Blue and Gold Illustrated

Dec 19, 2020

Blue & Gold Illustrated: America's Foremost Authority on Notre Dame Football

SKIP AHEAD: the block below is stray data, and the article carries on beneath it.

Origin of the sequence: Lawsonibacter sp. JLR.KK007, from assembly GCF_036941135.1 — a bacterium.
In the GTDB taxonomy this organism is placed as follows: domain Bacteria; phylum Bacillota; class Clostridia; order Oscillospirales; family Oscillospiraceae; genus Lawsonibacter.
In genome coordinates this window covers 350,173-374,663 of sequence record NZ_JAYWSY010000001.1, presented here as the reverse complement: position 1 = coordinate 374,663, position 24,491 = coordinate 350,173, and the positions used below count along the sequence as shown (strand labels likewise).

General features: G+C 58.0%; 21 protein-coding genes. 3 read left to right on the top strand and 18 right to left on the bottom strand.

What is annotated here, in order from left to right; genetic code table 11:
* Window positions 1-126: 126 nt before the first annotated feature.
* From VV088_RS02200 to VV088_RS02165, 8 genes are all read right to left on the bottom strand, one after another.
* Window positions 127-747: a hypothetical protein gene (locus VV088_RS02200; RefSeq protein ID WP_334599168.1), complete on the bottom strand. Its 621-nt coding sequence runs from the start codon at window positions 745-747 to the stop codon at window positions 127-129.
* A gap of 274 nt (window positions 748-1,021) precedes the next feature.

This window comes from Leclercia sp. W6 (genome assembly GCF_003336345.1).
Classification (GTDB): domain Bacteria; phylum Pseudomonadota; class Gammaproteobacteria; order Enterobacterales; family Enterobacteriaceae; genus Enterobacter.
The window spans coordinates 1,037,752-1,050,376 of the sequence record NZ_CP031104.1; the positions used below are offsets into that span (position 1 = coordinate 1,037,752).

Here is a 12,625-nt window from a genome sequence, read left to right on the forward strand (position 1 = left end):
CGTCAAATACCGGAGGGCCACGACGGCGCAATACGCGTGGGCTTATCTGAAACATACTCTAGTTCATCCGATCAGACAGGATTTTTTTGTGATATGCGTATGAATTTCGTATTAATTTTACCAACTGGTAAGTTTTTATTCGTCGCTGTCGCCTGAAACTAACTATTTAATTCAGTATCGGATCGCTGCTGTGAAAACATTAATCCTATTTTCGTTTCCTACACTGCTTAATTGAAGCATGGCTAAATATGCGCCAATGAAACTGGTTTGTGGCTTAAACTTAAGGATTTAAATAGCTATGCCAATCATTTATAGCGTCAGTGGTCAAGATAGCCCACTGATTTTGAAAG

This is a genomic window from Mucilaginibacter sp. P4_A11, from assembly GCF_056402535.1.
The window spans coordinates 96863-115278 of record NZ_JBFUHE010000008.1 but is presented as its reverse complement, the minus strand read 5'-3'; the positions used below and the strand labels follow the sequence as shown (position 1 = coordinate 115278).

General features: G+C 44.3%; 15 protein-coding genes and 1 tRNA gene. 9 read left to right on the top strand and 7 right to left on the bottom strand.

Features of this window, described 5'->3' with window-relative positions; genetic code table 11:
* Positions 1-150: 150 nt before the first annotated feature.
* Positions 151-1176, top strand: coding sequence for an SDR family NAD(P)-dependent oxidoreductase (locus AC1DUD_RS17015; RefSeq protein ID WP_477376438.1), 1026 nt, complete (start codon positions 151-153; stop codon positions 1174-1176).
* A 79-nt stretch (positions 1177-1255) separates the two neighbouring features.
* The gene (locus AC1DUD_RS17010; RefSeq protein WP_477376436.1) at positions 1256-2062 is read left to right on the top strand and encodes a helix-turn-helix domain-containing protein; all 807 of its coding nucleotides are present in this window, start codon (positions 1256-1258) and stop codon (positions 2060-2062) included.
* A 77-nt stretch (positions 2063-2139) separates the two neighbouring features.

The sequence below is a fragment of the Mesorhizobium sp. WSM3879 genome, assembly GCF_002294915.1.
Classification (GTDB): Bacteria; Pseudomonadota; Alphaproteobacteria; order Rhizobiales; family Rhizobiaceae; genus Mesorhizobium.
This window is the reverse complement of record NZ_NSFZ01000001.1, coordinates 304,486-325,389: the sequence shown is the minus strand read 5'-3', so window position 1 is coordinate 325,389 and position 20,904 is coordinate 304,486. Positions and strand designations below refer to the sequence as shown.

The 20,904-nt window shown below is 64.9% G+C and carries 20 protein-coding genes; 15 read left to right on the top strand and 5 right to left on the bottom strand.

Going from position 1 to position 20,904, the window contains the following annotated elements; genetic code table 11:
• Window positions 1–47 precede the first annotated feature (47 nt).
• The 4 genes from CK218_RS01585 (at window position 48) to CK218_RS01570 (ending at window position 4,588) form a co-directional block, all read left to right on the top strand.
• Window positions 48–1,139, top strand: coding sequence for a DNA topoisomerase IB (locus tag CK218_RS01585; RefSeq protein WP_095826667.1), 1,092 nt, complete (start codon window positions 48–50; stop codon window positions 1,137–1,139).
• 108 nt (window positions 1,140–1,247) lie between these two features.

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26 DEC. 19, 2020 BLUE & GOLD ILLUSTRATED KYREN WILLIAMS, OFFENSIVE LINE FINISH HISTORIC SEASON For the first time since 2017, Notre Dame has a 1,000-yard rusher. And he required only 10 games to get there. Sophomore running back Kyren Williams hit the mark in the Fighting Irish's handling of Syracuse, running for 110 yards on 20 carries. His 14- yard scoot in the fourth quarter put him over 1,000 for the season. "Reaching that has been a goal of mine since quarantine, when I really realized that I can do this and that I can play at this level," Williams said. "I just attribute that to my line. With- out them, it's not possible. Every yard, every second of that moment I had, I went to thank them. "They played their absolute hearts out. I appreciate them. I know all of our running backs and all the coaches appreciate them and what they do, because they're soldiers and they go through a lot." Williams has spent the past two games running behind a front five beset by injuries. Notre Dame lost starting sophomore center Jarrett Pat- terson for the season to a foot injury suffered at Boston College Nov. 14. Fifth-year senior right guard Tommy Kraemer missed the game at North Carolina Nov. 27 after an emergency appendectomy. Sophomore Zeke Correll, Pat- terson's replacement, did not play against Syracuse due to an ankle in- jury. Senior Josh Lugg shifted to cen- ter from right guard, where he started against North Carolina. Senior Dil- lan Gibbons started at right guard, but Kraemer talked his way into the lineup for a few series despite Notre Dame head coach Brian Kelly's plan to use him only in an emergency. "Tommy had made it clear that, in his last home game, he wanted to play," Kelly said. "Once he was cleared by our doctors, we saw that there was no need not to get him in the game." Kraemer is expected to start and play a full workload in the ACC Championship Game Dec. 19. Lugg and Correll will compete for the center spot. Each has started one game there this year. Lugg's most notable mo- ment was a snap exchange that turned into a lost fumble, but Kelly gave him positive reviews on the whole. "He developed a big welt on his hand, and he tried to work through it," Kelly said. "I thought he played solid in there. We'll evaluate the film tomorrow and have a better-detailed understanding of what we did up front, but the longer we stuck with it in terms of our offensive running production, the better we were." IRISH DEFENSE PLAYS POORLY AGAINST RUN Prior to Dec. 5, the Notre Dame defense allowed 85.3 rushing yards per game, the fourth-best mark in the nation (and third among teams to have played at least four games). The Irish had also shut down All- America-caliber backs in Clemson's Travis Etienne and North Carolina's Javonte Williams, limiting each to a pedestrian 28 yards and fewer than 2.6 yards per carry. Given the success against the na- tion's premier rushers, it seemed hard to imagine a fruitful day for Syracuse freshman running back Sean Tucker, who began fall camp fifth on the depth chart, when the Orange trav- eled to Notre Dame Stadium. But such assumptions were proven wrong. Tucker became the first opposing running back to eclipse 70 rushing yards against Notre Dame this sea- son, as he scampered for 113 yards and a touchdown on 24 carries, breaking a number of tackles along the way. He also hauled in two recep- tions for 46 yards. "They're a good offense," sopho- more linebacker Jack Kiser said of the Orange. "They have good players. They'd been hit with some injuries this year. But the defense is a little disappointed. We didn't play up to our standard." Later in the game, sophomore run- ning back Cooper Lutz entered the contest and picked up where Tucker left off. While much of his production came against Notre Dame's reserves, Lutz still carried the ball six times for 102 yards, which was highlighted by an 80-yard touchdown. His production only exacerbated how subpar the Irish run defense per- formed. In total, Syracuse carried the ball 35 times for 229 yards (6.5 yards per attempt) and two touchdowns. "They were able to rush a little bit on us," Kiser said. "We've got to tighten things up next week and move on from it." FRESHMEN CONTINUE TO EMERGE From the Notre Dame 6-yard line, freshman running back Chris Tyree corralled a handoff and exploded out of the backfield and through the defensive front seven untouched. Al- ready at full speed, he then sprinted past the second level of the defense and seemed to jog the final 40 yards to the end zone, a 94-yard score in to- tal. Two Syracuse defenders pumped their arms furiously in a failed at- tempt to catch up. On one play, Tyree provided a glimpse of the vision, speed and de- termination that has allowed him to play more than any freshman run- ning back at Notre Dame since Josh Adams in 2015. Against the Orange, Tyree finished with 188 all-purpose yards and a touchdown. He was just one of several true freshmen to make a significant im- pact against the Orange. Cornerback Clarence Lewis re- turned to the starting lineup on Saturday and Syracuse did its best to attack the young defensive back, constantly throwing and running his SYRACUSE GAME NOTES BY ANDREW MENTOCK AND PATRICK ENGEL Williams eclipsed 1,000 rushing yards on the season and posted his sixth game over the cen- tury mark. PHOTO COURTESY NOTRE DAME ATHLETICS

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